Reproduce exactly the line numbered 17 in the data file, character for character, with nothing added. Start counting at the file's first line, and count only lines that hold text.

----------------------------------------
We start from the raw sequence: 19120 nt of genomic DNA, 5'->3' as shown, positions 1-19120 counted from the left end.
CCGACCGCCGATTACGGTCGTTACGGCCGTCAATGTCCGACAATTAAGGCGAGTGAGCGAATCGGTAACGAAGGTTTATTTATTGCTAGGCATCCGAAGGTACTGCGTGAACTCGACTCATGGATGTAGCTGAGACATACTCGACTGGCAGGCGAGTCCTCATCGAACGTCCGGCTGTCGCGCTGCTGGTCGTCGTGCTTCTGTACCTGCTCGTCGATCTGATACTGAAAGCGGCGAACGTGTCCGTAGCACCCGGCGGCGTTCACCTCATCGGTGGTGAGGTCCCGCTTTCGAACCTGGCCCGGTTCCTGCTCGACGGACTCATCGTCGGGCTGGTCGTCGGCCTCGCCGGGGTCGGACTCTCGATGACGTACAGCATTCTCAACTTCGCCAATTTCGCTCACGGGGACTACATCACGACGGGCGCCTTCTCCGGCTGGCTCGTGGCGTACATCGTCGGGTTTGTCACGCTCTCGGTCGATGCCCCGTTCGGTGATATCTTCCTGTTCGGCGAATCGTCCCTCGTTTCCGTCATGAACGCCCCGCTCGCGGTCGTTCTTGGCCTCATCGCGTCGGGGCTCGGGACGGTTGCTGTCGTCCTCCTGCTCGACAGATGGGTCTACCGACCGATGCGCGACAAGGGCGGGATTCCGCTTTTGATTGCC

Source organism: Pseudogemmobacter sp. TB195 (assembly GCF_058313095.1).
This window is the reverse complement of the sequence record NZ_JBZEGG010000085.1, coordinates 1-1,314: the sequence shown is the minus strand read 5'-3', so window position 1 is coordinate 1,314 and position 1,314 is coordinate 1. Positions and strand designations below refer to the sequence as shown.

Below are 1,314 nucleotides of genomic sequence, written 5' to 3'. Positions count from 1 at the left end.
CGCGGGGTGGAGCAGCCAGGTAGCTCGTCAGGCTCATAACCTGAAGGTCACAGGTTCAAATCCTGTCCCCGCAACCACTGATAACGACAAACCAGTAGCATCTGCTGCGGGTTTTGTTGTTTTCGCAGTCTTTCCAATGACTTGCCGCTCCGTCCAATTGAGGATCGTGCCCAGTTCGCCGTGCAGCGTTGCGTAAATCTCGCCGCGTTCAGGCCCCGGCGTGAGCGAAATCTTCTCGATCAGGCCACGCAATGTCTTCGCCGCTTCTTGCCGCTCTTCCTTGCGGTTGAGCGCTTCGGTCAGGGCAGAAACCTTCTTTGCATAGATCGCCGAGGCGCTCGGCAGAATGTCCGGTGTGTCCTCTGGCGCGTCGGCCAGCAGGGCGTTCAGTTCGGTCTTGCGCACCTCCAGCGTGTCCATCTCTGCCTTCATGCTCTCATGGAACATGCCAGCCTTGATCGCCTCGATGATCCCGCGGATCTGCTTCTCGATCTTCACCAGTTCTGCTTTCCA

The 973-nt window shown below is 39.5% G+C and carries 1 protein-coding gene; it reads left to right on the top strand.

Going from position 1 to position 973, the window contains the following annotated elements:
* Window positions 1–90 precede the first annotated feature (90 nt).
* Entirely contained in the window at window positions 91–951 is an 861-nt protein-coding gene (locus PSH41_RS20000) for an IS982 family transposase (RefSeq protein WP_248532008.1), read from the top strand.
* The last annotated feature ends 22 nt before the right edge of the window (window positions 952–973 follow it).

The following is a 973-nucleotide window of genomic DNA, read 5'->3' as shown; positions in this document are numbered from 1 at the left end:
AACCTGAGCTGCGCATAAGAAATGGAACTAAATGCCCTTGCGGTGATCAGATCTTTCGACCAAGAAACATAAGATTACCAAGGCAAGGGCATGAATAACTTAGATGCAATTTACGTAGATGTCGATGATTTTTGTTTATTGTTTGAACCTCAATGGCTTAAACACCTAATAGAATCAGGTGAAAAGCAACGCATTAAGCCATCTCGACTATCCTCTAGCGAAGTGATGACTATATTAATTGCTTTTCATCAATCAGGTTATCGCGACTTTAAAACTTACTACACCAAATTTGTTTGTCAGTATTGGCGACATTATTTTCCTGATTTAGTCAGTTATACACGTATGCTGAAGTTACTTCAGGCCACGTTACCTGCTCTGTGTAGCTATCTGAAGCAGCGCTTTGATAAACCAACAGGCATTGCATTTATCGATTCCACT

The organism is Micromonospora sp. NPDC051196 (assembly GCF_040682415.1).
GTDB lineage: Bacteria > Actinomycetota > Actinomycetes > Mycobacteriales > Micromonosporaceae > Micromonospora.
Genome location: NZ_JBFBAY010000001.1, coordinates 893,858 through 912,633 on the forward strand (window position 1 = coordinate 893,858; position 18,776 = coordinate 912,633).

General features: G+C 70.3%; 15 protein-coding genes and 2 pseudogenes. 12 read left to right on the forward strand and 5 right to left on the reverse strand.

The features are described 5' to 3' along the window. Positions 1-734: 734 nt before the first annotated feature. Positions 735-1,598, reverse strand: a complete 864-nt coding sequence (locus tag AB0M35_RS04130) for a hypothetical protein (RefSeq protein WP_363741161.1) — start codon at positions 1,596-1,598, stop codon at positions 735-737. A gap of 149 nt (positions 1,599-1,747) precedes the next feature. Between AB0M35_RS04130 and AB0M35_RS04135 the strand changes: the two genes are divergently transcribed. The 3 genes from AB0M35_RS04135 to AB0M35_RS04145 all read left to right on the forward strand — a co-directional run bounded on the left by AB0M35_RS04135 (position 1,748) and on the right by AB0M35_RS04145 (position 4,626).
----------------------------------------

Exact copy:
General features: G+C 70.3%; 15 protein-coding genes and 2 pseudogenes. 12 read left to right on the forward strand and 5 right to left on the reverse strand.